Sunday, September 7, 2014

Dream of the Celt by Mario Vargas Llosa

The Dream of the Celt I don’t recall ever reading anything by Nobel Prize winner Vargas Llosa before, so I can’t compare this historical novel and thinly-disguised biography to his other work, but the subject--the life of Sir Roger Casement--is one which interests me deeply. Adam Hochschild’s 1998 book of the Congo, King Leopold’s Ghost, introduced me to the unforgettable figure of Roger Casement and I see Vargas Llosa was similarly captured. Casement was a man who harbored within him enormous contradictions and who struggled to live a life of meaning. Despite being hung for a traitor, he was a man of honor who stood up for his convictions, and who died for them.

Roger Casement (1864-1916) was born just outside of Dublin, Ireland, in a seaside location given variously as Sandycove or Kingstown. Though baptized as a child, Casement considered himself Protestant most of his life and embraced his Catholicism only shortly before his death. Much of what we know about him comes from his own journals in which he recorded his work, thoughts, travels, and sexual encounters. Vargas Llosa’s first section detailing Casement’s life and work in the Congo tracked so closely with Hochschild’s account that I realized both must have used the same source materials.

It is the second section, called Amazonia, which held my attention most closely. After Casement works with Protestant missionaries and the journalist and human rights activist E.D. Morel in the Congo disclosing the atrocities committed in the push to harvest rubber, he is dispatched by the British government to Peru to do the same there. He was not a well man by this time, for a white man in the tropics often developed debilitating illnesses that recurred with alarming frequency. Returning to the hot, humid environment of the Amazonian jungle caused his health to further fray. A photograph of Casement in Peru takes one aback; in it Casement looks positively skeletal.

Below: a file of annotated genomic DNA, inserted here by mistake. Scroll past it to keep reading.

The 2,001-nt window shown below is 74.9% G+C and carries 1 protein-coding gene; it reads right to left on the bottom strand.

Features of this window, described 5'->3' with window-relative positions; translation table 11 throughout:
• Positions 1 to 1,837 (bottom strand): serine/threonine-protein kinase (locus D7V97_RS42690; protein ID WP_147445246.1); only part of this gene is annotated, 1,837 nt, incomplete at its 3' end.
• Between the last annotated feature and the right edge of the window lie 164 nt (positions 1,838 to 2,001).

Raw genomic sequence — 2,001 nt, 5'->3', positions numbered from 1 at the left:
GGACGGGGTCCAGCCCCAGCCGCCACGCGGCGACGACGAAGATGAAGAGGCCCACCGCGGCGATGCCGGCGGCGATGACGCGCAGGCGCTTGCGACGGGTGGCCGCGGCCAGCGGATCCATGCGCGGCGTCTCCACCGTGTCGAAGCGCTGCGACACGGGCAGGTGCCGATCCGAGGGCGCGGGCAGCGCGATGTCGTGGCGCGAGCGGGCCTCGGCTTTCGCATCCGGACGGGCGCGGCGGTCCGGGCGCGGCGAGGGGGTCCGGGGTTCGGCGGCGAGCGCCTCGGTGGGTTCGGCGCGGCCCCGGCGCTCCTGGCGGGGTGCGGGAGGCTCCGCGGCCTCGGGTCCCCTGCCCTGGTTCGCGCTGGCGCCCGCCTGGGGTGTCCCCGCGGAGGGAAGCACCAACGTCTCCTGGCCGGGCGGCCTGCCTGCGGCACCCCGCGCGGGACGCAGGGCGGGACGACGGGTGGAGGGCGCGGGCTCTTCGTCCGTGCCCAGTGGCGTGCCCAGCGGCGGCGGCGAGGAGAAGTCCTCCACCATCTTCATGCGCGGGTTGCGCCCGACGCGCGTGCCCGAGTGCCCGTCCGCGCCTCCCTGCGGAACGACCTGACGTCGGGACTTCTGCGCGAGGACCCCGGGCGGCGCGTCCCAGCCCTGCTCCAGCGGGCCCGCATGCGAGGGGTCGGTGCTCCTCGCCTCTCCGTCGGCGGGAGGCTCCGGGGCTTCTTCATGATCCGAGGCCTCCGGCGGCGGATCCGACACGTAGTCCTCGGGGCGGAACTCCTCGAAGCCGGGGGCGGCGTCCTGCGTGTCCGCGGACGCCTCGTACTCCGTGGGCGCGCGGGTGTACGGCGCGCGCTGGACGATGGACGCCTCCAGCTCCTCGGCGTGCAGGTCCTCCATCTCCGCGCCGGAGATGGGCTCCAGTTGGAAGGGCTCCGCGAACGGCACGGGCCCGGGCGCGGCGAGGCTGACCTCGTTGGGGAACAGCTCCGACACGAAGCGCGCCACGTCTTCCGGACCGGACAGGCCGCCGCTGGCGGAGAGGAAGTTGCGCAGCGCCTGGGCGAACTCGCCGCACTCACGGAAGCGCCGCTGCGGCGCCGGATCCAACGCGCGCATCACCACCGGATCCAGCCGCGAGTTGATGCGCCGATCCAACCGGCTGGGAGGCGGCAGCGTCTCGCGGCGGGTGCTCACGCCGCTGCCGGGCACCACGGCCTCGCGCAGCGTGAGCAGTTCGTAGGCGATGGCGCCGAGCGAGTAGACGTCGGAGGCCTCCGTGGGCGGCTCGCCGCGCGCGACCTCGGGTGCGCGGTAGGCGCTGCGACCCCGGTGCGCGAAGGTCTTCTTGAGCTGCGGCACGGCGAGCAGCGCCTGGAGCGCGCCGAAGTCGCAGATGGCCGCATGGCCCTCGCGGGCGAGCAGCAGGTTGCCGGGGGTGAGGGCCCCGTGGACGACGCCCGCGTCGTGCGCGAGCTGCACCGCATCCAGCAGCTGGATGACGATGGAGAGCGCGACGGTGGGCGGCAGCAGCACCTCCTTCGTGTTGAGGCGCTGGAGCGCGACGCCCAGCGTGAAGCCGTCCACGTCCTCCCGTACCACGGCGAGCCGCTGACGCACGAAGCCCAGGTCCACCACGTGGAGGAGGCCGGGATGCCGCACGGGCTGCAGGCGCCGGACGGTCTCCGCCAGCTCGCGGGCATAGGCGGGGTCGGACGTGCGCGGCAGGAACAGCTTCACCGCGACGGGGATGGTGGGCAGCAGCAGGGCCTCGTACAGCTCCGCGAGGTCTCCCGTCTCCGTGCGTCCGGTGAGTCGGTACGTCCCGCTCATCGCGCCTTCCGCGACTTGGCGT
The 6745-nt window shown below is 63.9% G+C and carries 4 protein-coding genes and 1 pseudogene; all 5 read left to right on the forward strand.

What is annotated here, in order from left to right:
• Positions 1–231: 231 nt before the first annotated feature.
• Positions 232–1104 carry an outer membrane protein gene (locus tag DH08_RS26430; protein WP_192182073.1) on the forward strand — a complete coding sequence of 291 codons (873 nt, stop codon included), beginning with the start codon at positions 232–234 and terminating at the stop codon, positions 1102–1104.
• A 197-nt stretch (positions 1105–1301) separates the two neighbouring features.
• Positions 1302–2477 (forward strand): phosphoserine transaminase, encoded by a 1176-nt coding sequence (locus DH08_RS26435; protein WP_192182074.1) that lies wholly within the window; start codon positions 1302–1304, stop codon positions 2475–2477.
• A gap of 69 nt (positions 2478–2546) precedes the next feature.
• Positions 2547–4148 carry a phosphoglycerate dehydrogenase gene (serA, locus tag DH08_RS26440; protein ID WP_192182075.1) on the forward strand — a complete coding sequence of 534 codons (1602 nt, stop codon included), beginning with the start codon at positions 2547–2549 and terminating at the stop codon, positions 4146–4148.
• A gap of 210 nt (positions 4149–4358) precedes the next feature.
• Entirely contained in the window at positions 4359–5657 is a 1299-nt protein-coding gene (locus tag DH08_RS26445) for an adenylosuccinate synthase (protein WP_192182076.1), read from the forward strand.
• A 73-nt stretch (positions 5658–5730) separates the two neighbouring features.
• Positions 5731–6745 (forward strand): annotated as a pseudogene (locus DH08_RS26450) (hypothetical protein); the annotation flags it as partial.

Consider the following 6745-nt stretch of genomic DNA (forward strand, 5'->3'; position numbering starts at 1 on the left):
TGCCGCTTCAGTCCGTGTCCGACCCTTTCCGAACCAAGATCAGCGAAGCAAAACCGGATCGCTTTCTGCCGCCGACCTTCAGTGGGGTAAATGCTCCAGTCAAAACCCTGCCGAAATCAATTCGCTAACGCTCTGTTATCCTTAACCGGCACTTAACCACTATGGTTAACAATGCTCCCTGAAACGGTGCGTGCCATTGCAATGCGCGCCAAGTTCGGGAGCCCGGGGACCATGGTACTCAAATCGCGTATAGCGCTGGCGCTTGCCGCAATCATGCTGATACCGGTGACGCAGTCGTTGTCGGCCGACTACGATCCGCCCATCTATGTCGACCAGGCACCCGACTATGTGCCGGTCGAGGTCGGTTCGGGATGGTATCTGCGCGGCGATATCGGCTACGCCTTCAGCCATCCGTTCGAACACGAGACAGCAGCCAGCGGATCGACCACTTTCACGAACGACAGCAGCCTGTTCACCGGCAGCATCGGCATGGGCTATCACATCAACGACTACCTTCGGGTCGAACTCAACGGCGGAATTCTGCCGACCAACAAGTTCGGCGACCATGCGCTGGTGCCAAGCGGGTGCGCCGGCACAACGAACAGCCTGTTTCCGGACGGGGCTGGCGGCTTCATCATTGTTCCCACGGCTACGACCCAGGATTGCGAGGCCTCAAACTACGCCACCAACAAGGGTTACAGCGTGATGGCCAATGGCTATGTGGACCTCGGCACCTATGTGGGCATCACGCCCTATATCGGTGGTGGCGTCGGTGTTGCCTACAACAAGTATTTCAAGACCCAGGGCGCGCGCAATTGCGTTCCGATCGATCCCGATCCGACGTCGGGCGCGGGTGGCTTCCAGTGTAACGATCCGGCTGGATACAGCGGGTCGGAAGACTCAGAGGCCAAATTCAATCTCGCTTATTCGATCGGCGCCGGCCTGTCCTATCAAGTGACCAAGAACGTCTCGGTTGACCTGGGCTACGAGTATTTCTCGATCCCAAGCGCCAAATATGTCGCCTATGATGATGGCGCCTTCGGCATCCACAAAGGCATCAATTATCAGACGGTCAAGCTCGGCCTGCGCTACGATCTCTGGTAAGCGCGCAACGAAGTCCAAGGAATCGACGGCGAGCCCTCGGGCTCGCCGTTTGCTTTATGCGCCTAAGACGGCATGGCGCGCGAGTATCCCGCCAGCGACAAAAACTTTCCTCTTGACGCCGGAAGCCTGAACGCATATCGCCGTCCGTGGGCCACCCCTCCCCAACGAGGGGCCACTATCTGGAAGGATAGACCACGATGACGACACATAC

Casement in Peru
Casement (on left) w/ Representative of Peruvian Amazon Company

Vargas Llosa describes Casement’s life in Peru with a verisimilitude and authenticity that makes those passages come alive. Casement had a nasty assignment, travelling to remote and dangerous outposts to conduct interviews and write detailed reports on atrocities. He couldn’t wait to be shot of it. But he persevered until he had enough damning evidence, only to find that the business interests trumped human rights in the Amazon, as they often did in colonial possessions.

Gradually Casement came to realize that freedom is something one must seize for oneself:
"I have reached the absolute conviction that the only way the indigenous people of Putumayo can emerge from the miserable condition to which they have been reduced is by rising up in arms against their masters. It is an illusion devoid of all reality to believe…that this state will change when…there are authorities, judges, police to enforce the laws that have prohibited servitude and slavery in Peru since 1854…In this society the state is an inseparable part of the machinery of exploitation and extermination…If they want to be free they have to conquer their freedom with their arms and their courage…We Irish are like the Huitotos, the Boras, the Andoques, and the Muinanes of Putumayo. Colonized, exploited and condemned to be that way forever if we continue trusting in British laws, institutions, and governments to attain our freedom. They will never give it to us. Why would the Empire that colonized us do that unless it felt an irresistible pressure that obliged it to do so? That pressure can only come from weapons."